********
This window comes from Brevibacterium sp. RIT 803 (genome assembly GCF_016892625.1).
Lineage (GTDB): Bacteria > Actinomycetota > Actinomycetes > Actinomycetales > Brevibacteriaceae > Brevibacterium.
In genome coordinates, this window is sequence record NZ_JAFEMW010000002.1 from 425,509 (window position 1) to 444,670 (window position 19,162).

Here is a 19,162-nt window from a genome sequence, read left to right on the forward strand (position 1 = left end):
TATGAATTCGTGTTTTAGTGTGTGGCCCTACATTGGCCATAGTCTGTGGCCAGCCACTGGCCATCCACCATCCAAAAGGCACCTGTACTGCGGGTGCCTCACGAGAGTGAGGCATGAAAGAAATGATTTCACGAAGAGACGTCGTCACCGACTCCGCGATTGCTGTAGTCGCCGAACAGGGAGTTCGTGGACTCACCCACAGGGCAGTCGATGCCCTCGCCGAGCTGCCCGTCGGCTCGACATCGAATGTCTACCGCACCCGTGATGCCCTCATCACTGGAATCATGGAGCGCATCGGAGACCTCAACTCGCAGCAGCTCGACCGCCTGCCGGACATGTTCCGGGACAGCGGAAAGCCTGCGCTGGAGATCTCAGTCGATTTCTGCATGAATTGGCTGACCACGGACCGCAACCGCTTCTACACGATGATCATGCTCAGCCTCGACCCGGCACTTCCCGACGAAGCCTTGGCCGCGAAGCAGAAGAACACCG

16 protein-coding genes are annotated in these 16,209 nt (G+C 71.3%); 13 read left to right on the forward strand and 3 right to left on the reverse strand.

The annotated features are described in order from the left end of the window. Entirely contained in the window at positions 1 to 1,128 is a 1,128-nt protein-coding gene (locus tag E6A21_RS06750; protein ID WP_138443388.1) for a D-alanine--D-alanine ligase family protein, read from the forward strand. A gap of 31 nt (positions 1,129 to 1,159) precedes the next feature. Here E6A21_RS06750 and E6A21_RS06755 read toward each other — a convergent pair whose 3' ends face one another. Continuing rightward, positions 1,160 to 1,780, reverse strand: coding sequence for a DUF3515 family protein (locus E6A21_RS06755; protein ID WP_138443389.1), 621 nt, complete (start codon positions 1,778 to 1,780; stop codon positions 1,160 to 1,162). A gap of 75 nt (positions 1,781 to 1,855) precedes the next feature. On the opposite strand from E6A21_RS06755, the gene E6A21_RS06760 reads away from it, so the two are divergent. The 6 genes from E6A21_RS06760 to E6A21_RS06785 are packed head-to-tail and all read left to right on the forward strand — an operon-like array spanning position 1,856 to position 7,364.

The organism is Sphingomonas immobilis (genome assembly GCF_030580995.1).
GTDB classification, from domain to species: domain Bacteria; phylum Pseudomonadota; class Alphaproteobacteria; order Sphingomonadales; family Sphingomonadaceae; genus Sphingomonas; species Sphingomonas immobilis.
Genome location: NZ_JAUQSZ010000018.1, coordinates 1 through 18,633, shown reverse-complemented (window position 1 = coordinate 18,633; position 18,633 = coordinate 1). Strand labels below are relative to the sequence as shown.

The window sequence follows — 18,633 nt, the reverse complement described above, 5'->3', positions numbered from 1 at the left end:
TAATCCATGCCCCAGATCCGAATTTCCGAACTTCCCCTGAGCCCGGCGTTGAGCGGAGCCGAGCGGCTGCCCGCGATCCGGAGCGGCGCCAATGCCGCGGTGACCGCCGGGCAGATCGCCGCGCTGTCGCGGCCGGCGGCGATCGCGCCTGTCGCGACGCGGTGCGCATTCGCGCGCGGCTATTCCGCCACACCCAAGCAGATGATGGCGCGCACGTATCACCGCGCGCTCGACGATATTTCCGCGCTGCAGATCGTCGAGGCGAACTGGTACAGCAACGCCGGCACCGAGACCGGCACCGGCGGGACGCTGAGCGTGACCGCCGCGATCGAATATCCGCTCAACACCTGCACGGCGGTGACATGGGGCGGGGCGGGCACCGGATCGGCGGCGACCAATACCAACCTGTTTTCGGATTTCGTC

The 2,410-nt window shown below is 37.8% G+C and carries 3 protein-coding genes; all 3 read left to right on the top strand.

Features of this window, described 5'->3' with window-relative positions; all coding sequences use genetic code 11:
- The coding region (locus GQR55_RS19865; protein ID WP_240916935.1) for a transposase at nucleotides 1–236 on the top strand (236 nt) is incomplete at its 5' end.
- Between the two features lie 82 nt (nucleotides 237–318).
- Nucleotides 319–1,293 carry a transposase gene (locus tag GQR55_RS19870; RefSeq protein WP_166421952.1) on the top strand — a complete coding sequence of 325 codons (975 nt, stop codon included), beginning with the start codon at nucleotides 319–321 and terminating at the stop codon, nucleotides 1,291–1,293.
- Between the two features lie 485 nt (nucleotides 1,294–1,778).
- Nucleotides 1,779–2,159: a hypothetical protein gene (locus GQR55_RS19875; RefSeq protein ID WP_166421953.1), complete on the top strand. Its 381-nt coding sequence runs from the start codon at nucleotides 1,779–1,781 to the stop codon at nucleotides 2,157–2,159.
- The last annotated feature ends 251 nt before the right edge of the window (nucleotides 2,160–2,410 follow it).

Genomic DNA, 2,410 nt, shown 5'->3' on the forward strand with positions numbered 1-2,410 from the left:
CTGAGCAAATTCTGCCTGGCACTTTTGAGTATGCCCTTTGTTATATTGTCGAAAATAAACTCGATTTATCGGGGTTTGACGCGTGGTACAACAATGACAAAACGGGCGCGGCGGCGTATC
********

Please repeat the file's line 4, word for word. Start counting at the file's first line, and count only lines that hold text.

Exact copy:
Here is a 19,162-nt window from a genome sequence, read left to right on the forward strand (position 1 = left end):